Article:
September 18, 2019

‘Storm’ drifts off Oscar map, but ‘Mute’s House’ stands its ground

Israel’s hopes for an Oscar in the best foreign-language film category were dashed Dec. 15 when “Sand Storm” failed to make the cut as competing entries from 85 countries were narrowed to nine semifinalists.

The elimination of “Sand Storm” spelled the end, for now, of a Cinderella story, in which writer-director Elite Zexer’s first feature film dominated the Israeli equivalent of the Academy Awards, winning six “Ophirs,” including for best picture and best director.

Centered on a clash between tradition and modernity in a Bedouin village, the film, set in the Negev and entirely in Arabic, has won top prizes at international film festivals in Taiwan, South Korea, Seattle and Jerusalem and the World Cinema Grand Jury Prize at Sundance.

Given the complicated voting system for selecting the best international picture, some early favorites, such as France’s “Elle” and Chile’s “Neruda,” also were eliminated.

Israel’s hopes remain high, however, for “The Mute’s House,” one of 10 semifinalists in the Oscars’ short documentary category. It focuses on the story of 8-year-old Yousef and his mother, Sahar, who live in a kind of no-man’s land in Hebron.

When Yousef declares, “I’m half Jewish and half Muslim,” he describes the two worlds he inhabits and personifies the often contradictory relationships between the majority and minority inhabitants of the State of Israel.

In 1997, the West Bank city was divided into Palestinian and Israeli parts and separated by a gate guarded by Israeli soldiers. All the Palestinians in the new Israeli sector abandoned their homes and relocated in their designated area, except for one stubborn woman. While her husband left and settled in the Palestinian sector, Sahar and her son refused to budge.

Yousef goes to a school in the Palestinian sector and he is the only one allowed to pass from one enclave to another, which means, for instance, that none of his classmates can ever visit him at his home.

If that weren’t enough of a challenge, Yousef was born with only one arm and his mother is completely deaf. For some confused reason, Israeli soldiers have dubbed her home “The Mute’s House” and it has become a regular stopping point for tourist guides and their customers.

With Tamar Kay, the film’s writer and director, as his interlocutor and shadow, Yousef roams among the chicken, goats, and other animals that have taken over the abandoned neighborhood, learns how to play a guitar almost as large as himself, and becomes fast friends with the Israeli soldiers manning the gate dividing the city.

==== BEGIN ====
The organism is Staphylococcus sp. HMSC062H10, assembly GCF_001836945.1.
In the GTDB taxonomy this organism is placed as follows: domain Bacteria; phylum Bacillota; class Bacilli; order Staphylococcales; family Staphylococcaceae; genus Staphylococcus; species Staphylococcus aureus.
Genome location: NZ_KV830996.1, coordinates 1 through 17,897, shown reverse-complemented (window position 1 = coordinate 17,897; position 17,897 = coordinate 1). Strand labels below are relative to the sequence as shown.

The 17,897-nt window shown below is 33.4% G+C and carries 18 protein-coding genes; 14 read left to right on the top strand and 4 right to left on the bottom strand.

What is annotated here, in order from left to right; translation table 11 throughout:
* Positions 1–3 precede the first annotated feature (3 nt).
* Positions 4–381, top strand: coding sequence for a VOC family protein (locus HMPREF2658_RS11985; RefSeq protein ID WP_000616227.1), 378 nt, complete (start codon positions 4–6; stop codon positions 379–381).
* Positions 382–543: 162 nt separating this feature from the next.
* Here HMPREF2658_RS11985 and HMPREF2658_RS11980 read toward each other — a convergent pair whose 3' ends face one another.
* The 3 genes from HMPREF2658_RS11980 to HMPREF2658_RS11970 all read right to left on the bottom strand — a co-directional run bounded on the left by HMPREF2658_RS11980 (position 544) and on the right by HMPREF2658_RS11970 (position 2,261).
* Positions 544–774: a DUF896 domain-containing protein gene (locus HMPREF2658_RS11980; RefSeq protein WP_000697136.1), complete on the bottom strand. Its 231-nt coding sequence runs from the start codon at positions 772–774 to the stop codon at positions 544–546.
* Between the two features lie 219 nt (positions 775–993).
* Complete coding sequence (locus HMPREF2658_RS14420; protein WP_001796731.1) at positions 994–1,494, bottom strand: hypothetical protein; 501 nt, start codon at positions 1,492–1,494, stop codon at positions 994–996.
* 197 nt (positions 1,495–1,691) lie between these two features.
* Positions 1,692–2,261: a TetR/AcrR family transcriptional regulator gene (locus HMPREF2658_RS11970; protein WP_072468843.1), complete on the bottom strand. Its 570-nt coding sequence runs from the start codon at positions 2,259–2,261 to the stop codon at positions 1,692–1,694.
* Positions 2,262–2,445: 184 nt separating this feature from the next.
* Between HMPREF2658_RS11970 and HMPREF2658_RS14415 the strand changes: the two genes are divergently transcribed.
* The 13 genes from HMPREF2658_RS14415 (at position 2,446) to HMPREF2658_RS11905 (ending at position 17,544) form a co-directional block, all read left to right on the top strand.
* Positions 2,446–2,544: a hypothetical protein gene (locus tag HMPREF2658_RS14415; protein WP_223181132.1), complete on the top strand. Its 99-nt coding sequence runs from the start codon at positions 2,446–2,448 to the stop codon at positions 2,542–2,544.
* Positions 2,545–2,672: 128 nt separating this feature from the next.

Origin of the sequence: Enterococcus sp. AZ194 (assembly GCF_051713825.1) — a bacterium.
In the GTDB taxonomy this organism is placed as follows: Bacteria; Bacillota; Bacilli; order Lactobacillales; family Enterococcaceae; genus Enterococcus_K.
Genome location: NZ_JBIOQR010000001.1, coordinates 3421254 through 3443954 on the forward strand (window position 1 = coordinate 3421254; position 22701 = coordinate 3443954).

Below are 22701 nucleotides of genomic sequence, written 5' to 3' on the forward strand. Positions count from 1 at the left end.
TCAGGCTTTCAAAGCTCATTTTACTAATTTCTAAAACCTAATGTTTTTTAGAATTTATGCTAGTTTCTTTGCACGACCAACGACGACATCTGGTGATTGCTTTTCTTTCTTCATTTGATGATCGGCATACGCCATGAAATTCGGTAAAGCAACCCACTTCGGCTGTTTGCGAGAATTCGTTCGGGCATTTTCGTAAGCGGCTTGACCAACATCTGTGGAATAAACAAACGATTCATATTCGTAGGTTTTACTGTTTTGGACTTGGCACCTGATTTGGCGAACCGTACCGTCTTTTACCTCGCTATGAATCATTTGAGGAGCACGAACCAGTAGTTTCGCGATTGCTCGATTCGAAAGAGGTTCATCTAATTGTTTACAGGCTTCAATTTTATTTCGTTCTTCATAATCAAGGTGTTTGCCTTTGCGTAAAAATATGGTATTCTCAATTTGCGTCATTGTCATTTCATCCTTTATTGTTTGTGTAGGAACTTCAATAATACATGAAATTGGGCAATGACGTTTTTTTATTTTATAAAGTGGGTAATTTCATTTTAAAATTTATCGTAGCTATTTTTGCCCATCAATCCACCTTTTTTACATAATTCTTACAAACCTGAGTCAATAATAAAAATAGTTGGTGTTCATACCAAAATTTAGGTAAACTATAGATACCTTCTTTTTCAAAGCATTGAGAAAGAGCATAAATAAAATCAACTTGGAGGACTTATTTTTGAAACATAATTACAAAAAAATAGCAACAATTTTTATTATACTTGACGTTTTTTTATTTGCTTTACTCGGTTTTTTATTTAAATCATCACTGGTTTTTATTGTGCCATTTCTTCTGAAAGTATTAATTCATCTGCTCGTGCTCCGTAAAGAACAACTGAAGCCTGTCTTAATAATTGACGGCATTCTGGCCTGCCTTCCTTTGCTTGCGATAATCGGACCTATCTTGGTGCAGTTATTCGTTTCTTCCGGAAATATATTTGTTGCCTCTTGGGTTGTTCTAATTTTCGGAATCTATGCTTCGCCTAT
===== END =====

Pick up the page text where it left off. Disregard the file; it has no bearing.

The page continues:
Kay conceived and directed the film as her graduation thesis project at the Sam Spiegel Film and Television School in Jerusalem, after earlier earning a bachelor’s degree in psychology and philosophy at The Hebrew University of Jerusalem.

During an hourlong phone call from Tel Aviv, Kay, 31, displayed some of the same can-do spirit as Yousef. After learning Arabic, she spent nearly five years on “The Mute’s House,” completing the film on a miniscule $10,000 budget, with film stock and equipment provided by the Spiegel School and none of the participants drawing any salary.

Her co-producer was Ariel Richter, a Los Angeles native who moved to Israel as a teenager.

“Originally, I really intended the film solely for Israeli audiences,” Kay said, “but then I showed it at a film festival in Poland and got a very good audience response.”

Similar responses during Q-and-A sessions in Montenegro, Hungary, Romania and Belgium convinced her that she might have a shot if she entered the film in the 2017 Oscar competition for documentary short subjects.

Her next goal is to make the list of five final nominees; if she wins the Oscar itself, it would be a first for Israel in some 60 years of vying for an Academy Award.

Kay also shared her personal viewpoint as an Israeli and a filmmaker.

“I’m not a political person, I am a people’s person,” she said. “I like to explore new places and conditions. I still believe in human beings, in looking in another’s face, in the potential of opening hearts and minds.”

For her next project, Kay is considering traveling to Poland to get to know the lost world of her paternal grandfather.

From a commercial perspective, it is quite difficult to place a short documentary in a public theater, but the Israeli consulates in New York and Los Angeles are both planning public screenings for “The Mute’s House” in early January.

The nominees in all Oscars categories will be announced on Jan. 24. The ultimate winners will be crowned on Feb. 26 at the Dolby Theatre in Hollywood.